06.28.10

Financial Reform Bill, Part 2

Posted in Financial Markets, Politics and Policy at 4:56 pm

In this post I’ll address Section 2, entitled, “Ends Too Big to Fail Bailouts”.

From the summary:

Ends the possibility that taxpayers will be asked to write a check to bail out financial firms that threaten the economy by: creating a safe way to liquidate failed financial firms; imposing tough new capital and leverage requirements that make it undesirable to get too big; updating the Fed’s authority to allow system-wide support but no longer prop up individual firms; and establishing rigorous standards and supervision to protect the economy and American consumers, investors and businesses.

It smacks of hubris to talk of “ending the possibility” of another crisis that will require government intervention to save the system. As Minsky taught us, financial systems are inherently unstable. We should instead aim to minimize the probability of another crisis, minimize the expected severity of one should it materialize, and ensure that regulators have the tools to promptly and effectively deal with it.

Here are the “specifics”:

ENDING TOO BIG TO FAIL BAILOUTS

Limiting Large, Complex Financial Companies and Preventing Future Bailouts

No Taxpayer Funded Bailouts: Clearly states taxpayers will not be on the hook to save a failing financial company or to cover the cost of its liquidation.

That last statement is literal nonsense. It is absurd to think that the government would actually stand by that position in the event a failing institution threatened to bring down the system, nor would any reasonable person expect it. It’s akin to telling a nuclear power plant – “we’re tired of your safety violations, if you have a meltdown that threatens to kill everyone in a 200 mile radius, don’t expect our help in containing it.”

Discourage Excessive Growth & Complexity: The Financial Stability Oversight Council will monitor systemic risk and make recommendations to the Federal Reserve for increasingly strict rules for capital, leverage, liquidity, risk management and other requirements as companies grow in size and complexity, with significant requirements on companies that pose risks to the financial system.

As is typically the case, the devil is in the details. Unfortunately, it appears the legislation prefers to leave all of the details to the discretion of the regulatory agencies, to be determined at some unspecified future date, and subject to change at any time.

Volcker Rule: Requires regulators implement regulations for banks, their affiliates and holding companies, to prohibit proprietary trading, investment in and sponsorship of hedge funds and private equity funds, and to limit relationships with hedge funds and private equity funds. Nonbank financial institutions supervised by the Fed will also have restrictions on proprietary trading and hedge fund and private equity investments. The Council will study and make recommendations on implementation to aid regulators.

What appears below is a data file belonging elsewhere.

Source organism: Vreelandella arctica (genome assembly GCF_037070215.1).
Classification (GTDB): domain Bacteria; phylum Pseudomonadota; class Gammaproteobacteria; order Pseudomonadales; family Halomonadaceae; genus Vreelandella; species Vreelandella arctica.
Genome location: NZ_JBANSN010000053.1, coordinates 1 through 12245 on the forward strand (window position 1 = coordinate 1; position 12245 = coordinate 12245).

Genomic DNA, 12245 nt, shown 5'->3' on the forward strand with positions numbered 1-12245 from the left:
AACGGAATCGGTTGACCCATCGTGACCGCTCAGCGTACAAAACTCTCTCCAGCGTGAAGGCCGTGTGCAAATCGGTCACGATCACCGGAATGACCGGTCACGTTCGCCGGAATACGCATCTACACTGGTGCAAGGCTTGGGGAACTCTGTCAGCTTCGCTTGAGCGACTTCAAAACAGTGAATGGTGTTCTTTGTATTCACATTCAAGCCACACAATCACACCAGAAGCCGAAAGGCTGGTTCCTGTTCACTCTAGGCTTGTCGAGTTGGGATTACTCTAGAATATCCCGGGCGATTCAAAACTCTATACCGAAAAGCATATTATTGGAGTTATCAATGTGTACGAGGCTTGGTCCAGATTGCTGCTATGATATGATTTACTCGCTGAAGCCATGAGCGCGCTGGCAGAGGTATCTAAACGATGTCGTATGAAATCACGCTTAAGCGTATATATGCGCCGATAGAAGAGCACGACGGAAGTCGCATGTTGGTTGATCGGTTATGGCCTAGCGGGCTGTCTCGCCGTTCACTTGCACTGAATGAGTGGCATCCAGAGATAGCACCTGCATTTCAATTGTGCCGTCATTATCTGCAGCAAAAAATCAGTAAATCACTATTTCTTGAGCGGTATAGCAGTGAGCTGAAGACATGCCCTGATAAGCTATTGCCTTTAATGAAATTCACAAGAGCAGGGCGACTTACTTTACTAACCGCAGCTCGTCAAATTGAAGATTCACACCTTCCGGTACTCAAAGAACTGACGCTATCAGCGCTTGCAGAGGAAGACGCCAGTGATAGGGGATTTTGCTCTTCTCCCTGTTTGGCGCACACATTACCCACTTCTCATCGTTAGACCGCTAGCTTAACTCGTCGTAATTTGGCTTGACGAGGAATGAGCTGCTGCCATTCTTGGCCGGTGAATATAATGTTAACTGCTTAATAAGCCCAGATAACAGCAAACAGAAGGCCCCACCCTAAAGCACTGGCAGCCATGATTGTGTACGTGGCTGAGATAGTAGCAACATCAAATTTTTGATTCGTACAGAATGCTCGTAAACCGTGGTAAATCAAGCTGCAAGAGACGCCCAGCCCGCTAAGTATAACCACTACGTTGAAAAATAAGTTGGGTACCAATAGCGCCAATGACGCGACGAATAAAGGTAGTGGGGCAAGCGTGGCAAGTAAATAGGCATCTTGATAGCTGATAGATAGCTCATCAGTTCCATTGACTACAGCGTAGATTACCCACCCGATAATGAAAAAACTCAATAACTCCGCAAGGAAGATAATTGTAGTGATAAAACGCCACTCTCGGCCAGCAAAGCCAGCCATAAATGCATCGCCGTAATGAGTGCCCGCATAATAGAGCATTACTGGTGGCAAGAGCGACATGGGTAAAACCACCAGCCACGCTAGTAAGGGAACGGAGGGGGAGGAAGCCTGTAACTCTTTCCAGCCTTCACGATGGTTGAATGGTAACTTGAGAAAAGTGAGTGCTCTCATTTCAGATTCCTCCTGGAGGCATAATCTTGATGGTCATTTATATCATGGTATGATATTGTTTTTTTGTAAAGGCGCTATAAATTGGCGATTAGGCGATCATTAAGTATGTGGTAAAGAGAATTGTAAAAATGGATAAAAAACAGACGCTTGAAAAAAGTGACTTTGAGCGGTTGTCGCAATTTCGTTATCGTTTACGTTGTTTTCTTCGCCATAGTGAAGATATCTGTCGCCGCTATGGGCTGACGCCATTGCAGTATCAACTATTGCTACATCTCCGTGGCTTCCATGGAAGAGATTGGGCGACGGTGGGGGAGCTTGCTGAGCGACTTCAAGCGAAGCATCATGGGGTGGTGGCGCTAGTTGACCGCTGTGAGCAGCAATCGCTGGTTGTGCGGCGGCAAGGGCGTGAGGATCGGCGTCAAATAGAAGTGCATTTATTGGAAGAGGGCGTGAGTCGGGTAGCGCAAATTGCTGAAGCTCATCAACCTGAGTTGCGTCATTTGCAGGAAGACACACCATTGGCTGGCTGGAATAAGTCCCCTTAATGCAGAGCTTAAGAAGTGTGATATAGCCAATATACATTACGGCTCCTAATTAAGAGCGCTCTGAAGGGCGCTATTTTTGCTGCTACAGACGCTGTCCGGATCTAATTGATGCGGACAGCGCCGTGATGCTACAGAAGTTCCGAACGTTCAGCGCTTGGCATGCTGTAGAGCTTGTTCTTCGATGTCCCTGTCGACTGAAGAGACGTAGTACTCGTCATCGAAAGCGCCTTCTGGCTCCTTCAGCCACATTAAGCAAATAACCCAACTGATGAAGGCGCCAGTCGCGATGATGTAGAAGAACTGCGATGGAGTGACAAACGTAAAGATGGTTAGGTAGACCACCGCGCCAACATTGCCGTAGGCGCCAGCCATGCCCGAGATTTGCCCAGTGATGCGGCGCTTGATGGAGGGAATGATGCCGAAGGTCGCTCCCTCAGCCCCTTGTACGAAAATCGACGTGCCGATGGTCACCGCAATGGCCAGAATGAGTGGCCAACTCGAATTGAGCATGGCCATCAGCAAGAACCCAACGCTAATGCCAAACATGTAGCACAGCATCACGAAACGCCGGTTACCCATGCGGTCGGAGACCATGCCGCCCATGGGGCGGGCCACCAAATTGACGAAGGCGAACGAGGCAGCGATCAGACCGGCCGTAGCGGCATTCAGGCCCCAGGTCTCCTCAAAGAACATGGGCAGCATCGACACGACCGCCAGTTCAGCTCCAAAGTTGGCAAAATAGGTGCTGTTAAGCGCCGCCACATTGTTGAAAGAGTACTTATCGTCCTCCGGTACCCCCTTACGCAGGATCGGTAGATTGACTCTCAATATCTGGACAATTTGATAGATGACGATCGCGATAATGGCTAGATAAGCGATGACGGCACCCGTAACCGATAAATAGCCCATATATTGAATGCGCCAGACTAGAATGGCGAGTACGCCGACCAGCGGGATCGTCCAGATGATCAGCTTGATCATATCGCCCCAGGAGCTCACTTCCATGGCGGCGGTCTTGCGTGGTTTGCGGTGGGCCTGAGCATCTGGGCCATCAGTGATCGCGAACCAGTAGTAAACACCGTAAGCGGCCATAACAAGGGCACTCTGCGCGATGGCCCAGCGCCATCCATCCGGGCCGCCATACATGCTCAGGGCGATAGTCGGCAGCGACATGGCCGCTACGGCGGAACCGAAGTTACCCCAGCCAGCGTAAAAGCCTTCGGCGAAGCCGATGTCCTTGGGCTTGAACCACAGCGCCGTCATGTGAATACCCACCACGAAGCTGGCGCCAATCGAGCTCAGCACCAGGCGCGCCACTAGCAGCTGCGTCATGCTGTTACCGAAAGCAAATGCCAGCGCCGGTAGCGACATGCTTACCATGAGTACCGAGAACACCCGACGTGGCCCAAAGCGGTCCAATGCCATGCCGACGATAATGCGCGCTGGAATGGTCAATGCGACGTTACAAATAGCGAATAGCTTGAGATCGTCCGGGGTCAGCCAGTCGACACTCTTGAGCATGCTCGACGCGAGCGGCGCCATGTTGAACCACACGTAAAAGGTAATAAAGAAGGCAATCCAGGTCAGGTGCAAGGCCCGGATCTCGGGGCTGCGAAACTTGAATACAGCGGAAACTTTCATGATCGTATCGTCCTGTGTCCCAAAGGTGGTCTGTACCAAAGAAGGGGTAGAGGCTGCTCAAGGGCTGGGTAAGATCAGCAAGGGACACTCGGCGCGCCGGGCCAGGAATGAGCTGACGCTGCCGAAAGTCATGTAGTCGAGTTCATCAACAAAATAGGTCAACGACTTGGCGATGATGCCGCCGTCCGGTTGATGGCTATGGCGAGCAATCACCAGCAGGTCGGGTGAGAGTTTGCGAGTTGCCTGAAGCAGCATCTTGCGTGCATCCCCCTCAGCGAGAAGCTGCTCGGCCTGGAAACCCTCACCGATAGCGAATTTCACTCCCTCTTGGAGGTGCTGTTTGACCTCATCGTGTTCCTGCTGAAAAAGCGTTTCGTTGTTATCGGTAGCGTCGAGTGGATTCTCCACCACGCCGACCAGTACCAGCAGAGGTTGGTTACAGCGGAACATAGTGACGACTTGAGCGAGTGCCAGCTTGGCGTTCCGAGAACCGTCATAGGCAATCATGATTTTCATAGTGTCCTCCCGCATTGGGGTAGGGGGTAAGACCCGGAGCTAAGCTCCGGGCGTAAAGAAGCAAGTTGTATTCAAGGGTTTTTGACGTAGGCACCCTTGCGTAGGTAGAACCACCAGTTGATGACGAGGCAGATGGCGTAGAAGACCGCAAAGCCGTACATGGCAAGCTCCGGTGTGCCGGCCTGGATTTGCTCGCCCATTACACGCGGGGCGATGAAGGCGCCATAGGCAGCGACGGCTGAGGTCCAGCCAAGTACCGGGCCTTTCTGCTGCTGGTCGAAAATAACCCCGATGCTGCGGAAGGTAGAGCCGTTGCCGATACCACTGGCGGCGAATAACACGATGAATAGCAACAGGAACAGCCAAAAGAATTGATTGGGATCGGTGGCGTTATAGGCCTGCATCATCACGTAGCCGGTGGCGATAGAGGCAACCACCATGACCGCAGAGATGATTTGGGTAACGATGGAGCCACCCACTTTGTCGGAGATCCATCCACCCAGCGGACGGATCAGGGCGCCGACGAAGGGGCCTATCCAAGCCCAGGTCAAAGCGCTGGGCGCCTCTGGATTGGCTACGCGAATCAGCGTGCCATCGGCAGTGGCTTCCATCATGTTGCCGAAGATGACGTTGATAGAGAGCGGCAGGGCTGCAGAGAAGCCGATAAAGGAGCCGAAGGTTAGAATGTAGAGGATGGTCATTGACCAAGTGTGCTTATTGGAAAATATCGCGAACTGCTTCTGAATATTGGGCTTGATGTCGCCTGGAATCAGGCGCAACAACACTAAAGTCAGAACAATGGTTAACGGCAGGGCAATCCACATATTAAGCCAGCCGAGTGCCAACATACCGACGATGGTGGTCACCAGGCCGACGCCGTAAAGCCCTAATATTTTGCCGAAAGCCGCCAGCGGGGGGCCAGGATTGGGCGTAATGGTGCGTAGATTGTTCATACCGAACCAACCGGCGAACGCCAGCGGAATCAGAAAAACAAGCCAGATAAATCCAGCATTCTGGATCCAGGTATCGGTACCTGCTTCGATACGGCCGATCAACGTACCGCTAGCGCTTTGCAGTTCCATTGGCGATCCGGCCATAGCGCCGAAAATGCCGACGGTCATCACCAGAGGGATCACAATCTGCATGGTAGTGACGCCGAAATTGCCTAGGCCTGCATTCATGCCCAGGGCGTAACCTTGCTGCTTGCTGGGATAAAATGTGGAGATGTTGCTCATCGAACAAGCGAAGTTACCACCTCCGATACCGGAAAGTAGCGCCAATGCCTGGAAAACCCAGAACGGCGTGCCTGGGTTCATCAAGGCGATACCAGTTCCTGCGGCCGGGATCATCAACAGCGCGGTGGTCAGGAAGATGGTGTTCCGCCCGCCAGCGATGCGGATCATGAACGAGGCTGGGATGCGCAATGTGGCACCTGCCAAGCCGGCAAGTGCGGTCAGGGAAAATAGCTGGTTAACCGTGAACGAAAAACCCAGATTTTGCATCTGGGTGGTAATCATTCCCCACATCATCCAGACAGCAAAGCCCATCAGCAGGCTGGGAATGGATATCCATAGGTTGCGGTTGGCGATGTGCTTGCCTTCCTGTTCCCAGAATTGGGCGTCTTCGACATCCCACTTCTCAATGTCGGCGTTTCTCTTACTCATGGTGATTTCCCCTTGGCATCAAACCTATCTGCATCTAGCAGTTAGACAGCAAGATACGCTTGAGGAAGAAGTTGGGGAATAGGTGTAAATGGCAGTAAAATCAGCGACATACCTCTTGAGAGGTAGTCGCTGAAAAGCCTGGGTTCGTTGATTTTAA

This is less detailed than what was provided to the media on Friday. No mention of the 3% limit on bank investments in hedge funds. No mention of how customer transactions will be distinguished from proprietary trades.

I’m also sensing a common thread with the last sentence – establish a committee to study an issue and make non-binding recommendations to a regulator who has the discretion to do what they want (or not do anything) regardless.

Extends Regulation: The Council will have the ability to require nonbank financial companies that pose a risk to the financial stability of the United States to submit to supervision by the Federal Reserve.

Covered in the previous post.

Payment, clearing, and settlement regulation. Provides a specific framework for promoting uniform risk-management standards for systemically important financial market utilities and systemically important payment, clearing, and settlement activities conducted by financial institutions.

Gibberrish. If you want to view banks as utilities and isolate and protect the payments system, then re-instate an updated version of Glass-Steagall (I fully support this idea). Don’t pretend you’re accomplishing the same thing without actually doing anything.

Funeral Plans: Requires large, complex financial companies to periodically submit plans for their rapid and orderly shutdown should the company go under. Companies will be hit with higher capital requirements and restrictions on growth and activity, as well as divestment, if they fail to submit acceptable plans. Plans will help regulators understand the structure of the companies they oversee and serve as a roadmap for shutting them down if the company fails. Significant costs for failing to produce a credible plan create incentives for firms to rationalize structures or operations that cannot be unwound easily.

This is the “living wills” provision. These plans are likely to be as effective as BP’s spill disaster plans were, in the actual event they’re needed.

Liquidation: Creates an orderly liquidation mechanism for FDIC to unwind failing systemically significant financial companies. Shareholders and unsecured creditors bear losses and management and culpable directors will be removed.

I addressed this in my Preview post. There are significant questions that need to be answered here. For example, how can the FDIC deal with an institution that depends on short term repo financing to fund its assets without creating chaos in the repo market? Repos are not like insured bank deposits, which the FDIC can exercise control over because they guarantee them. Additionally, how will the FDIC resolve a multinational conglomerate with operations in numerous countries, all with unique bankruptcy laws?

Liquidation Procedure: Requires that Treasury, FDIC and the Federal Reserve all agree to put a company into the orderly liquidation process because its failure or resolution in bankruptcy would have adverse effects on financial stability, with an up front judicial review.

So the FDIC doesn’t even have full authority even within the US. The unanimous judgement of the FDIC, the Treasury, and the Fed is required to even start the process.